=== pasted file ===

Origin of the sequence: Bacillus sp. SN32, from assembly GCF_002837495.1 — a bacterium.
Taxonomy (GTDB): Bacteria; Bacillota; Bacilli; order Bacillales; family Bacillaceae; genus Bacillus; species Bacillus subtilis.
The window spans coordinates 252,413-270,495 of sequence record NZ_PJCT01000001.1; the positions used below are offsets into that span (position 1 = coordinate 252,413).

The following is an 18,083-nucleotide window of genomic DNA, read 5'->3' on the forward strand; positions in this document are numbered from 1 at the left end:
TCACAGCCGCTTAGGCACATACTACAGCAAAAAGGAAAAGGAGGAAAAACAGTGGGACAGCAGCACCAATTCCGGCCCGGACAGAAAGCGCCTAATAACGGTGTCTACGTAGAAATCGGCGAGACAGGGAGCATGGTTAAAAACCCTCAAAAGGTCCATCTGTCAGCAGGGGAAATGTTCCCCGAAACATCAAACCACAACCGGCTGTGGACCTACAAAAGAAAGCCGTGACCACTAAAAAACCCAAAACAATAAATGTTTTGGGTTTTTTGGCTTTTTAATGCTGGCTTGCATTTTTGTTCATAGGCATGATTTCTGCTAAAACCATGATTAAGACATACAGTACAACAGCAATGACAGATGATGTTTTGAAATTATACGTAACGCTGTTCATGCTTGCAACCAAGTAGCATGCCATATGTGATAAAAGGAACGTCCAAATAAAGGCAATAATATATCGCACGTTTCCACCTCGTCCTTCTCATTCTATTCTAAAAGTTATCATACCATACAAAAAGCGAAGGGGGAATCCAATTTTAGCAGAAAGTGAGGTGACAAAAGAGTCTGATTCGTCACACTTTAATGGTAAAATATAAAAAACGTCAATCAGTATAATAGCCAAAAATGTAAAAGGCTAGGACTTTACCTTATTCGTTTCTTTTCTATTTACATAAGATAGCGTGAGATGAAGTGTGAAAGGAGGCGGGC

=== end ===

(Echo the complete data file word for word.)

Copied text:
Origin of the sequence: Bacillus sp. SN32, from assembly GCF_002837495.1 — a bacterium.
Taxonomy (GTDB): Bacteria; Bacillota; Bacilli; order Bacillales; family Bacillaceae; genus Bacillus; species Bacillus subtilis.
The window spans coordinates 252,413-270,495 of sequence record NZ_PJCT01000001.1; the positions used below are offsets into that span (position 1 = coordinate 252,413).

The following is an 18,083-nucleotide window of genomic DNA, read 5'->3' on the forward strand; positions in this document are numbered from 1 at the left end:
TCACAGCCGCTTAGGCACATACTACAGCAAAAAGGAAAAGGAGGAAAAACAGTGGGACAGCAGCACCAATTCCGGCCCGGACAGAAAGCGCCTAATAACGGTGTCTACGTAGAAATCGGCGAGACAGGGAGCATGGTTAAAAACCCTCAAAAGGTCCATCTGTCAGCAGGGGAAATGTTCCCCGAAACATCAAACCACAACCGGCTGTGGACCTACAAAAGAAAGCCGTGACCACTAAAAAACCCAAAACAATAAATGTTTTGGGTTTTTTGGCTTTTTAATGCTGGCTTGCATTTTTGTTCATAGGCATGATTTCTGCTAAAACCATGATTAAGACATACAGTACAACAGCAATGACAGATGATGTTTTGAAATTATACGTAACGCTGTTCATGCTTGCAACCAAGTAGCATGCCATATGTGATAAAAGGAACGTCCAAATAAAGGCAATAATATATCGCACGTTTCCACCTCGTCCTTCTCATTCTATTCTAAAAGTTATCATACCATACAAAAAGCGAAGGGGGAATCCAATTTTAGCAGAAAGTGAGGTGACAAAAGAGTCTGATTCGTCACACTTTAATGGTAAAATATAAAAAACGTCAATCAGTATAATAGCCAAAAATGTAAAAGGCTAGGACTTTACCTTATTCGTTTCTTTTCTATTTACATAAGATAGCGTGAGATGAAGTGTGAAAGGAGGCGGGC